Ferrari and Alonso should be disqualified from the German Grand Prix

Posted on July 25, 2010

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Fernando Alonso has been gifted victory in the German Grand Prix after Ferrari ordered Felipe Massa to pull aside and surrender the lead.

Fernando Alonso and Ferrari stole the race from Felipe Massa. Credit: BBC

In the most flagrant breach of rules banning team orders for years, Massa was told by his engineer Rob Smedley that Alonso was the faster car and if he understood. One lap later, the Brazilian came out of a corner slowly allowing the Spaniard to come straight passed. Smedley made a further comment, apologising for the situation.

This is a clear breach of regulations. Rule 39.1 of the sporting regulations says: “Team orders which interfere with a race result are prohibited.”

Personally, I think both Ferrari cars should have been black flagged there and then. This is a travesty. Massa got the best start, passing both Alonso and pole sitter Sebastian Vettel off the line and led into turn one. He was trading fastest laps with Alonso through the race and at one stage opened up a 3.4 second lead. He was not the slower driver, Alonso could not have passed under normal conditions.

This is a relic from Ferrari’s bad old days in the early 2000s. They’ve done this before with Michael Schumacher and it’s why the rule was put in to stop this kind of thing. The FiA must act if they are to have any credibility.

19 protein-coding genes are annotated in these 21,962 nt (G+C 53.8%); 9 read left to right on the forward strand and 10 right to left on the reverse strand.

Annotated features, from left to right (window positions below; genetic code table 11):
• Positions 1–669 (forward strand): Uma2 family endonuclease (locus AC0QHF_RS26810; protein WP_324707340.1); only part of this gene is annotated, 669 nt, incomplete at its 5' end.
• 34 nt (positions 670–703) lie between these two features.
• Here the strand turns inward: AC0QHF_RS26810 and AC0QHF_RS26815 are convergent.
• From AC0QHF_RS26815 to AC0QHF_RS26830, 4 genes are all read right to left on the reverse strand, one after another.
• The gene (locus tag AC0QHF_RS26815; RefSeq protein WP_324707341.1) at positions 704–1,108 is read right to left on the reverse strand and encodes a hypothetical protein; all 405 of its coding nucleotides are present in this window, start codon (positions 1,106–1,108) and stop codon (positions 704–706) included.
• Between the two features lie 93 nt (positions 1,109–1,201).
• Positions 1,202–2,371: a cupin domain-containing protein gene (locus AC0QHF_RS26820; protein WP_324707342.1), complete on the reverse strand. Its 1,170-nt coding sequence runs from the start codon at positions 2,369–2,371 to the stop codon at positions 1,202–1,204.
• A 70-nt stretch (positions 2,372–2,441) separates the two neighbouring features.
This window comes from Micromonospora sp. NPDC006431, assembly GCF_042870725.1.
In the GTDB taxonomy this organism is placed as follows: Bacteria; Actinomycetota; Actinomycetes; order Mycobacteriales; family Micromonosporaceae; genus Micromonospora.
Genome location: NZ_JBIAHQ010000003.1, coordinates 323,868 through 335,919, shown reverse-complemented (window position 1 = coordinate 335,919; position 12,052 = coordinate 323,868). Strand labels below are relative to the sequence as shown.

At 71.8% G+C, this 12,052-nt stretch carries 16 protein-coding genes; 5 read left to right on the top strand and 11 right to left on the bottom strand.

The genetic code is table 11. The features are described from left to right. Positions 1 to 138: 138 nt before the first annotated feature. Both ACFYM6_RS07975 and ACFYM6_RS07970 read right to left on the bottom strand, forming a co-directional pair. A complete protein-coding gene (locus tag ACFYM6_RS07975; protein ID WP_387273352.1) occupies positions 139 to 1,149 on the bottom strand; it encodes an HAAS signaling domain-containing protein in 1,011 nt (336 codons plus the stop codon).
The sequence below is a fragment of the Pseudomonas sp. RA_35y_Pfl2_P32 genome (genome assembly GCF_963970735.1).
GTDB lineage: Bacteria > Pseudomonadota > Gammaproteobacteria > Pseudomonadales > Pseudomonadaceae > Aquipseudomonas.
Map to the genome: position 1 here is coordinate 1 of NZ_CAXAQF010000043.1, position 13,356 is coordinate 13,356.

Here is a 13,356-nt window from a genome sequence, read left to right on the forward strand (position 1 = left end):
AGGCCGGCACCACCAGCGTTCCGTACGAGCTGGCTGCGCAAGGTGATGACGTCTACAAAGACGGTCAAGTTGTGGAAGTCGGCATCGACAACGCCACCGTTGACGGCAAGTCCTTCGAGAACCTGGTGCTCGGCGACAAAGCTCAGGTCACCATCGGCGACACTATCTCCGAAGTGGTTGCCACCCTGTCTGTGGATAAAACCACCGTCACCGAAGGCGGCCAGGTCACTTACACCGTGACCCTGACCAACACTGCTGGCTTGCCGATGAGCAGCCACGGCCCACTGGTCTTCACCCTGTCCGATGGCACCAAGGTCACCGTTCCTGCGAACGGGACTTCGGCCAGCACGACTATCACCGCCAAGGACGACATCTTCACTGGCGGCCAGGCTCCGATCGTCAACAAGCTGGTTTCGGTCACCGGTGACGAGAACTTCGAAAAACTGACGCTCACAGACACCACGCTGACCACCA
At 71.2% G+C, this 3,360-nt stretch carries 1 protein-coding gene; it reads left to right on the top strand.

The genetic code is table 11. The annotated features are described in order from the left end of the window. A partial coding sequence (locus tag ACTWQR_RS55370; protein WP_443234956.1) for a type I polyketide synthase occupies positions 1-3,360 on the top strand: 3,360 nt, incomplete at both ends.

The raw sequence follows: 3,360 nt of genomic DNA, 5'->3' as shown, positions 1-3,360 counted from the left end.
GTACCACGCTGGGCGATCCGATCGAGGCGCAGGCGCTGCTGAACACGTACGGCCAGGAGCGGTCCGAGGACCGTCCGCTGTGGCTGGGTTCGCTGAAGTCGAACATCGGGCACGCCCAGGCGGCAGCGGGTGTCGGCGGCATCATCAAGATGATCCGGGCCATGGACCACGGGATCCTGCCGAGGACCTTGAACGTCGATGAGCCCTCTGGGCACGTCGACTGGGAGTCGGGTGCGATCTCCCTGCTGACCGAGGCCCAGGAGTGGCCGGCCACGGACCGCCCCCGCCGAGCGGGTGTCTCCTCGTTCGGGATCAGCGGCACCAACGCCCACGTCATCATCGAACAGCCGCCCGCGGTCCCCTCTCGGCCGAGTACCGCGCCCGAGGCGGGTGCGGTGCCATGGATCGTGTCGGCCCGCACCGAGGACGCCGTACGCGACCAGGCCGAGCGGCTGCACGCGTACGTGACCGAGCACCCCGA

Pending a final result, this leaves McLaren in control of both championships – just. The British squad is clearly off the pace at the moment but they’ve had a fortunate couple of races. They pulled off a miracle at Silverstone and assuming the result isn’t changed here, Ferrari have taken points off of Red Bull here.

UPDATE: Ferrari has been fined and referred to the World Motorsport Council following its actions with team orders at the German Grand Prix. Presumably this means the race result will stand for the moment, which is a shame.

It is reassuring the stewards have taken some action over such a blatant breach of the rules but $100,000 is not a lot of money to Ferrari. The WMSC has to consider carefully its next move.

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Posted in: Formula One, Race